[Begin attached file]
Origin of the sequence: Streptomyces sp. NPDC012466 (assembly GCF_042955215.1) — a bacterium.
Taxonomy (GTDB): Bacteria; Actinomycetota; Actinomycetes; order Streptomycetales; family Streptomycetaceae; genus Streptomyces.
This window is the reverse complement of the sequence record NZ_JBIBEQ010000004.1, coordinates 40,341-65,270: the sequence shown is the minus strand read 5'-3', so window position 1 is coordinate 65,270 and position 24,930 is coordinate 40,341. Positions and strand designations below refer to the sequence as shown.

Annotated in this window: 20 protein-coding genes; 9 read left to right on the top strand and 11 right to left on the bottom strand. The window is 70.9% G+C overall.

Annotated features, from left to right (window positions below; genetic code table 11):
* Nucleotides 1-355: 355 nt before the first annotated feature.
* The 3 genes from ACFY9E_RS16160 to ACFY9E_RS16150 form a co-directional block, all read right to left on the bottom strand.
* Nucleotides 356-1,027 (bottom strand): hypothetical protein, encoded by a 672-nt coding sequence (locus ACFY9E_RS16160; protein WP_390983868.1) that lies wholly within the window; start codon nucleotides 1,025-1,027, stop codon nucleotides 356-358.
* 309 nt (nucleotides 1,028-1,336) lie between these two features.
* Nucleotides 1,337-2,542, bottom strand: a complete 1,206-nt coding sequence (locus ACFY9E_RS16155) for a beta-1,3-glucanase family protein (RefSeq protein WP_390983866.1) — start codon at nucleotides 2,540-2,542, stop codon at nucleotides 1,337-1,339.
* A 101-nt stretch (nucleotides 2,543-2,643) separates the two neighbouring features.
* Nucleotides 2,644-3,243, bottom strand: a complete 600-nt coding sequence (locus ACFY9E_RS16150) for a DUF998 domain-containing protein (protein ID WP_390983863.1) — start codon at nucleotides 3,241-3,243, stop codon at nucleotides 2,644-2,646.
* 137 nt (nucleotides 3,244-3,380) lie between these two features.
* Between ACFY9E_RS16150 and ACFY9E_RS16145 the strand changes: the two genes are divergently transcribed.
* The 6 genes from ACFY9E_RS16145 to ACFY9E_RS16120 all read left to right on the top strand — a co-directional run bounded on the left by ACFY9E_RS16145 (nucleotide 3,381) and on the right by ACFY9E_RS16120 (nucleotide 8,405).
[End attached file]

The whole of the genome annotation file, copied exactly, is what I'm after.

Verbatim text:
Origin of the sequence: Streptomyces sp. NPDC012466 (assembly GCF_042955215.1) — a bacterium.
Taxonomy (GTDB): Bacteria; Actinomycetota; Actinomycetes; order Streptomycetales; family Streptomycetaceae; genus Streptomyces.
This window is the reverse complement of the sequence record NZ_JBIBEQ010000004.1, coordinates 40,341-65,270: the sequence shown is the minus strand read 5'-3', so window position 1 is coordinate 65,270 and position 24,930 is coordinate 40,341. Positions and strand designations below refer to the sequence as shown.

Annotated in this window: 20 protein-coding genes; 9 read left to right on the top strand and 11 right to left on the bottom strand. The window is 70.9% G+C overall.

Annotated features, from left to right (window positions below; genetic code table 11):
* Nucleotides 1-355: 355 nt before the first annotated feature.
* The 3 genes from ACFY9E_RS16160 to ACFY9E_RS16150 form a co-directional block, all read right to left on the bottom strand.
* Nucleotides 356-1,027 (bottom strand): hypothetical protein, encoded by a 672-nt coding sequence (locus ACFY9E_RS16160; protein WP_390983868.1) that lies wholly within the window; start codon nucleotides 1,025-1,027, stop codon nucleotides 356-358.
* 309 nt (nucleotides 1,028-1,336) lie between these two features.
* Nucleotides 1,337-2,542, bottom strand: a complete 1,206-nt coding sequence (locus ACFY9E_RS16155) for a beta-1,3-glucanase family protein (RefSeq protein WP_390983866.1) — start codon at nucleotides 2,540-2,542, stop codon at nucleotides 1,337-1,339.
* A 101-nt stretch (nucleotides 2,543-2,643) separates the two neighbouring features.
* Nucleotides 2,644-3,243, bottom strand: a complete 600-nt coding sequence (locus ACFY9E_RS16150) for a DUF998 domain-containing protein (protein ID WP_390983863.1) — start codon at nucleotides 3,241-3,243, stop codon at nucleotides 2,644-2,646.
* 137 nt (nucleotides 3,244-3,380) lie between these two features.
* Between ACFY9E_RS16150 and ACFY9E_RS16145 the strand changes: the two genes are divergently transcribed.
* The 6 genes from ACFY9E_RS16145 to ACFY9E_RS16120 all read left to right on the top strand — a co-directional run bounded on the left by ACFY9E_RS16145 (nucleotide 3,381) and on the right by ACFY9E_RS16120 (nucleotide 8,405).